My four year old son eats his boogers. I think most kids do. But it is not socially acceptable.

I asked him to stop and he asked me why - and told me that he liked how they taste. So I told him that I did not like to watch it and many people did not want to see him do it, and that he should at least do it in private until one day, most likely, he will grow out of it.

I presume that, like me, most kids do this and grow out of it. Is this accurate? Is there a more rational, healthy (in terms of not shameing) approach to this issue?

Although this question is similar to https://parenting.stackexchange.com/questions/212/how-do-i-get-my-child-to-stop-picking-his-nose, it does not start with the presumption that the act itself is 'bad'.

  • 1
    If it was a problem, humanity would have been destroyed thousands of years ago. Also, if you have ever watched people stuck in rush hour traffic, you will notice that no, people don't grow out of it. :)
    – DA01
    Feb 12, 2014 at 18:23

3 Answers 3


Current studies actually show that nose-picking has positive health effects, by introducing weakened pathogens in a way that the immune system can develop a response without getting sick.



The health factor is that mucus (a.k.a. boogers) is a primary vector for many infectious diseases, including the ever-popular colds and flus.

Using your fingers to remove mucus means that your fingers are then coated in contagious pathogens ("germs").

You use your fingers to touch everything from food to toys, and also for direct person-to-person contact like hand-shaking.

Everything you touch then potentially carries those germs, and transfers them to the next person to touch them.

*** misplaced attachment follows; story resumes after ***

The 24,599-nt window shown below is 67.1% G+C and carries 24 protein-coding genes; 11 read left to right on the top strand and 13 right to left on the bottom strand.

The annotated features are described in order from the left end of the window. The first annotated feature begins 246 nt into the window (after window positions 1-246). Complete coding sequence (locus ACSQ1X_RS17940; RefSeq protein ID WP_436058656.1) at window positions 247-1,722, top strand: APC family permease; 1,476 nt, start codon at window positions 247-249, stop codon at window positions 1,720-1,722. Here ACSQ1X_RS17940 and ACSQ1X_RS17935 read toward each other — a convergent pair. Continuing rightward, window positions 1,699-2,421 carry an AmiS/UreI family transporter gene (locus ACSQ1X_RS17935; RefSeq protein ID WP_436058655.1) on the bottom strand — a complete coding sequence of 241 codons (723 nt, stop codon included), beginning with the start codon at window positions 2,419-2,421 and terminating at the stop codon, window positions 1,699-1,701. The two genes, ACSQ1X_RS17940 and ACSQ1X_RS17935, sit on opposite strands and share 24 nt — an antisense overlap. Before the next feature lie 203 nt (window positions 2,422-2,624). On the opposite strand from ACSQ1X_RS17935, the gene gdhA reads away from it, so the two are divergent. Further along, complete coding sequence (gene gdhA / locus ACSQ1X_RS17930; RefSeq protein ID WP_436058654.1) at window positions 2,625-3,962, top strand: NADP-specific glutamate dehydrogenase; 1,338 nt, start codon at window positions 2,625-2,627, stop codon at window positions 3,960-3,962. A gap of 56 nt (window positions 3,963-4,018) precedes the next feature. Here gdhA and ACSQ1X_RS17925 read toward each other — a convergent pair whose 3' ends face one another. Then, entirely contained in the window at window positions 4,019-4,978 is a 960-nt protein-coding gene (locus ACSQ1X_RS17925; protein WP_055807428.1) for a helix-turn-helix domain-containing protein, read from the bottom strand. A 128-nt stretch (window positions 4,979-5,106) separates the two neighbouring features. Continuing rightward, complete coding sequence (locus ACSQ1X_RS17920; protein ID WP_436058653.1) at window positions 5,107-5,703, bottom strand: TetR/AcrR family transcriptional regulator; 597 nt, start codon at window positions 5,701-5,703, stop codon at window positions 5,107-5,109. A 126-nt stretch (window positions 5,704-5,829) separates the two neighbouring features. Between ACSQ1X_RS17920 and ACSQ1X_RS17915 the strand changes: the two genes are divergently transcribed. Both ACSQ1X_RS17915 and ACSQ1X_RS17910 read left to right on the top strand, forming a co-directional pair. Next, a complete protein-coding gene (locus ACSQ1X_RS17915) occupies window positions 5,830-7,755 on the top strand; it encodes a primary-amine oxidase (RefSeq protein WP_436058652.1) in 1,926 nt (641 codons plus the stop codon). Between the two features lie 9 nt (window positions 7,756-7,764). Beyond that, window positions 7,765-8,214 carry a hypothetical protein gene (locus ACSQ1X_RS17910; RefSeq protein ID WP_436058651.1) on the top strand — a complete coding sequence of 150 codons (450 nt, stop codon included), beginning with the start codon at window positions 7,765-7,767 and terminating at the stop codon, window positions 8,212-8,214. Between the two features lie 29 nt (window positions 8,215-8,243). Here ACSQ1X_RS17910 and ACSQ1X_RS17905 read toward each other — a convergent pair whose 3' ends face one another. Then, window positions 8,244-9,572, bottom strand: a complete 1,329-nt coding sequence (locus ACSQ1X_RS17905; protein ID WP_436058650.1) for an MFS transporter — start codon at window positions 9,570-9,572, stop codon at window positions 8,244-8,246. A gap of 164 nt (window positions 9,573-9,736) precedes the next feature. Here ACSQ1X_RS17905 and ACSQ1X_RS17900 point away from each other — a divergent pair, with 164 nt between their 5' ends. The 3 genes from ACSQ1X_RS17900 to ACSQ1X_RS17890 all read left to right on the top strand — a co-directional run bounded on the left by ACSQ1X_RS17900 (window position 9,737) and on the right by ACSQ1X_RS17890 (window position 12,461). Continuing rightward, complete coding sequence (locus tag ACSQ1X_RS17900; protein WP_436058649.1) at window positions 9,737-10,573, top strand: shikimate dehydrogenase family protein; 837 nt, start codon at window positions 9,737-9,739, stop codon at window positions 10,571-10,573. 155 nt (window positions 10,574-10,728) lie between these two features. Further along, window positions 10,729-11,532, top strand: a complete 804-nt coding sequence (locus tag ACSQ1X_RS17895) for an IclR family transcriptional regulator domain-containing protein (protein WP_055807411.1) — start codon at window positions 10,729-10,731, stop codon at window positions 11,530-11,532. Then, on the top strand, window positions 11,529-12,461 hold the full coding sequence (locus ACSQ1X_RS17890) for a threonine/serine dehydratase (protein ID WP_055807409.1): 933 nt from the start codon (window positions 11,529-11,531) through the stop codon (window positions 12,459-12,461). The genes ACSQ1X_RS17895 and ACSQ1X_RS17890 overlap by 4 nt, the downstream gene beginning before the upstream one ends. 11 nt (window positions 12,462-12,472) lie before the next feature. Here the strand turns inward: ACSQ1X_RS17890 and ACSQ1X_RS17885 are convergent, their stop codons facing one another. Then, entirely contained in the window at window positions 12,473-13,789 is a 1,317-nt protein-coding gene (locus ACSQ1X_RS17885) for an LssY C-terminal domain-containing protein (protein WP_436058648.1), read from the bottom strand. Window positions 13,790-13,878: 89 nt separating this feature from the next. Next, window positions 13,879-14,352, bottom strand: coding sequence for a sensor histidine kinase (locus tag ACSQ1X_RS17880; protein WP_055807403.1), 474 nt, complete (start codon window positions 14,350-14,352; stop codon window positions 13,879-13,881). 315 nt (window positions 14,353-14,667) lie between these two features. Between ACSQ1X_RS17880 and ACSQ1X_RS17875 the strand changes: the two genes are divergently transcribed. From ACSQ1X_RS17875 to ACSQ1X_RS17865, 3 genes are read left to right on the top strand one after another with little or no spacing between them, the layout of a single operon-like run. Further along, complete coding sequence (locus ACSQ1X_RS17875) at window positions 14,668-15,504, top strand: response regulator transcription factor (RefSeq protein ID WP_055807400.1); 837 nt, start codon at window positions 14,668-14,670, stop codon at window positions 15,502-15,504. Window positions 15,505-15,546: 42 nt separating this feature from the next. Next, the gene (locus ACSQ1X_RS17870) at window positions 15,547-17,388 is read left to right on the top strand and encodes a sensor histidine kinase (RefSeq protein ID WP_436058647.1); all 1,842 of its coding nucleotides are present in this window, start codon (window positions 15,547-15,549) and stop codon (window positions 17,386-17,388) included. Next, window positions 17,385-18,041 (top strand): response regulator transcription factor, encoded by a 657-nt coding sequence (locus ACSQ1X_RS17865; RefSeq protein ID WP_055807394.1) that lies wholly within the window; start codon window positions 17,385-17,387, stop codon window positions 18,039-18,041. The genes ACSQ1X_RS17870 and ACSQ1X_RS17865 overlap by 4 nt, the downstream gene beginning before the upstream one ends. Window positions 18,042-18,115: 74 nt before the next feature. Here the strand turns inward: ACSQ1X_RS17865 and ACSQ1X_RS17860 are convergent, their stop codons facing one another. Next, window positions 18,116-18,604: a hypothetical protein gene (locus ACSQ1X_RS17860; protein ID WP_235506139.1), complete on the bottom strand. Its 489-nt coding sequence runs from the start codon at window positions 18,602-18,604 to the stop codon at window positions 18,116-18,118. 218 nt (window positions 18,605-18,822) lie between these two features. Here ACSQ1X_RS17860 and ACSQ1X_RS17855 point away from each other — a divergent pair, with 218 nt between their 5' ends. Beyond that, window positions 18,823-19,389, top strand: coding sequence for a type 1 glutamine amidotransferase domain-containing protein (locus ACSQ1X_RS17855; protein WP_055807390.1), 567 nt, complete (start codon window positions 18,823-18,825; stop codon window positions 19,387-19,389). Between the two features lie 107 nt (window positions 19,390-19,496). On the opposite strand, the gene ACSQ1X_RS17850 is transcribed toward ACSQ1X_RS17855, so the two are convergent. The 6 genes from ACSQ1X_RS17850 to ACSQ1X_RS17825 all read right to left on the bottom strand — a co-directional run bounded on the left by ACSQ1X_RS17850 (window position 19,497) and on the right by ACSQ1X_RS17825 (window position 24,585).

By eating them, he's merely adding his own saliva (another primary vector) to the mix.

So there absolutely is a health issue involved.

Using a tissue helps reduce contact with his fingers. At the very least, you should tell him that he needs to wash his hands each and every time he does this, immediately after. Either it will teach him rigorous hygiene habits, or the hassle of having to wash his hands so frequently may teach him to use a tissue :P

  • Is there any evidence for negative health effects? Anything that would be more dangerous than breathing air through the mouth instead of filtering it with your nose?
    – Abe
    Feb 12, 2014 at 7:23
  • Im not sure I understand your comment. What does breathing through your nose or mouth have to do with anything? Are you asking if there is any evidence that germs can be transmitted through mucus or touch?
    – user420
    Feb 12, 2014 at 11:51
  • I believe the question is after picking your nose with your finger, is there a difference among eating it, flicking it away into the general environment, flicking it into a garbage can, or wiping it off on a Kleenex? Your answer speaks primarily to picking, not to what happens next.
    – Chrys
    Feb 12, 2014 at 17:43
  • 1
    @Chrys Hrm, I hadn't considered that. The question cites lack of being "socially acceptable" as the primary concern, and I assumed that started with the picking (i.e. I didn't consider picking to be okay, and only eating to be taboo). I also read into the question that the OP was looking for specific health concerns to bring up with the express intent of convincing the child to stop, without "shaming" them. If I that wasn't the intent, then my answer is off base, but perhaps the question could use some clarification.
    – user420
    Feb 12, 2014 at 17:56
  • @beofett your answer is super, and would be very convincing if it was relayed to a rational, mature, but perhaps "unrefined" adult (to politely describe such a person that engages in nose-picking and snot-sampling), but the OP needs to convince a 4 year old - hardly rational or mature. I think by "healthy" the OP meant "non- abusive," or emotionally damaging. The second part of your answer where you suggest hand washing is very constructive advice, because it works to extinguish the behavior, or at least reduce the germ spreading in the meantime.
    – Jax
    Feb 13, 2014 at 0:13

Why not try to eliminate the supply? If there are no boogers to eat, there is no problem right? You could try using saline spray/drops and having him blow his nose frequently to get rid of the mucous. If he's got the dry type try a humidifier. Eventually, if there's nothing up there to eat, he'll stop digging.

Another suggestion is to ignore it altogether. I know it's gross and embarrassing but sometimes the more you try to stop a behavior the more you enforce it.

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